Saturday, May 29, 2010

2010-05-29: NE/SD/ne CO/w KS - CBB

2010-05-29: NE/SD/ne CO/w KS - CBB: "EDIT: 00z RUC now up. Low pressure now forecast to develop on CO/NE borders with backing winds along the state borders Sidney-Kimball. RUC 500mb are 40kt over the area (weakest over CO, but excellent over the NE PH).

The 850mb winds are downright the C NE region there is a brisk LLJ with a small diffluent spur that will feed into the NE PH. However, most of the 850mb winds appear to be cyclonic out of the NNW from WY eastward. That the 850s appear to loop completely around my target area is not favorable...for that's not even clear to this novice forecaster what to make of this.

Likely in response to the sfc low, and therefore low-level wind shear, the 0-3 SRH and EHIs in the region look terrific...but the 850s feel like a juggernaut.

No change in target for now...will hold in Scottsbluff another hour or so and then likely drift south toward Kimball, NE."

Back out on the Plains: Forecast 5/29/2010

I'm back out on the Plains for about a week and half of what looks like modestly impressive setups for several discrete cell systems this year. Beats the hell out of last year already (and that's an understatement).

Currently I'm in the Nebraska Panhandle in a small town called Scottsbluff. My forecast is for areas just south of here. For a technical smorgasbord:

I think my forecast may be getting RUC'd-up at the moment...

Pluses this am:
Morning sfc data for the NE PH area and N KS are showing Tds in the 50-60+ range with sfc winds out of the south at 10-20kt. RUC is forecasting EHI over the Ogallala, NE, area to be in excess of 6 (with 0-3km SRH >400) by 00z suggesting availaible helicity in an area of forecast lapse rates between 6-8deg. SBCAPE will be in excess of 2000 along the I-80 corridor. The LSI shows this area to be under a "perfect" capping inversion (LSIs 1-3) that should suppress convection until either convective temp is reached (unlikely) or convergence/upslope forces convection (possible). The 4km WRF is suggesting that isolated cells will develop by around 22z over Sydney-Ogallala line with a possibly more discrete cell just south into CO.

Negatives this am:
The 00z from yesterday show that the GFS solution for a more progressive trough over the NE PH is unlikely, and that the NAM solution was more correct. This am's RUC appears to split the difference and place the trough just off the WY front range by 21z. Looking at this morning's water vapor image, it seems that the more westerly solution is likely the correct one. If the trough can move a bit more east than that, then the NE PH will be under the influence of the right rear entrance region of the jet and could have further lift from that mechanism as well. This morning's 00z KBLF sounding showed very high LCLs (>1500 ft), and this is without daytime heating that will likely augment the T/Td spreads. Last, an sfc backing is going to have to be due to a mesoscale low event since forecast sfc winds are just a mess on the RUC and NAM for later today.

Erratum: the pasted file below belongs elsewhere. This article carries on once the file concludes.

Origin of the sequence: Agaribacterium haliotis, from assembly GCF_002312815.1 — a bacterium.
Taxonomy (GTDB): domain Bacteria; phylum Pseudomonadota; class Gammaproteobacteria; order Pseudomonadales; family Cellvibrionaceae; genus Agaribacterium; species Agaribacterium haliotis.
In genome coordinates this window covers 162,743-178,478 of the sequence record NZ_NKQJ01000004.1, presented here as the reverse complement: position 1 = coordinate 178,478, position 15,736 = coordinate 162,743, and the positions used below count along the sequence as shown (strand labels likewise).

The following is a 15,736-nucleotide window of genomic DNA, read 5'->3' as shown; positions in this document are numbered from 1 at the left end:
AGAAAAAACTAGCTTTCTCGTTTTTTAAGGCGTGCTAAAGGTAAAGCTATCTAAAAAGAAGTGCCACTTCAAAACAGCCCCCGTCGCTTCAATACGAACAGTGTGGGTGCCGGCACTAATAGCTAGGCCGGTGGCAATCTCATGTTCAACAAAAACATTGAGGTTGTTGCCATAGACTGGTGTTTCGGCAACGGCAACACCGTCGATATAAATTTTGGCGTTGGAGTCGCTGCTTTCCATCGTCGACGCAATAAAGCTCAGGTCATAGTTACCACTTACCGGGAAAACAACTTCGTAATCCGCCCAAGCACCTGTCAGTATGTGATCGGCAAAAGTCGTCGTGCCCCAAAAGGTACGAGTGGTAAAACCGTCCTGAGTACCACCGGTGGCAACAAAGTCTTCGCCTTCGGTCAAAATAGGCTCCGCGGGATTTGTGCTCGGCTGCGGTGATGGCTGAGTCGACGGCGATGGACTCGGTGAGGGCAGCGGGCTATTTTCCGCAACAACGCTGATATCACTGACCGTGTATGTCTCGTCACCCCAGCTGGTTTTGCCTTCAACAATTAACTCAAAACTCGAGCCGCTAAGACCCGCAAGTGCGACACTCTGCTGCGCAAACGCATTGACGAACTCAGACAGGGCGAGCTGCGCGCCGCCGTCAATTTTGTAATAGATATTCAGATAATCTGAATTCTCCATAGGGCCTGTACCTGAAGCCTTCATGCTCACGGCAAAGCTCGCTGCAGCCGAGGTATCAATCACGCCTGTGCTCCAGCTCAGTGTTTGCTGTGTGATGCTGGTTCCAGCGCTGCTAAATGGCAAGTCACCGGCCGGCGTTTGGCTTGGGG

Preliminary Changes to Forecast:
At this point I'm in Scottsbluff, NE, but will likely begin to meander south to Kimball, NE, where I'll try to further target refine.

As always, you can chase along with me by following my car icon below :)!

Monday, May 10, 2010

High Risk Day--Bad News KS/OK

There are few days that ever are as big in chasing as this one would be (were I to be out). Textbooks will be written based on today's amazing setup, but it means bleak things for those who live in KS/OK.

At the time of this writing (1500 EST), the atmosphere has come alive and things will begin to unfold in a major and destructive tornado outbreak.

Here's the current visible satellite image:

You'll notice that there is a line of convective storms (hard-looking cumulus clouds) in the SW KS/TX & OK PH areas. This area is under incredible atmospheric cues that include: abundant moisture, abundant instability, abundant lift, and synoptic scale features (a triple point: the intersection of a dryline, low pressure system, and surface fronts).

Current surface winds are out of the south over the target area (an area about 50 miles west of I-35 between Wichita, KS, and Oklahoma City, OK). Early radar returns show that the cumulus clouds have rapidly ascended and already are producing rain and in some cases short-lived tornados. This is incredibly fast development and there is still about 8 hours of daytime sunlight to fuel these flames.

Amazing upper level support is moving over the area, and this region is in the left front exit region of a jet streak at 500mb.

The bottom line: this day falls under the term epic and sadly Wichita down to OKC look to be under a very threatening gun. Will update as time allows.


Latest 500mb analysis qualifies as "the perfect storm". Anticipate huge tornados will begin to form in the next hour or so with very large damage potential.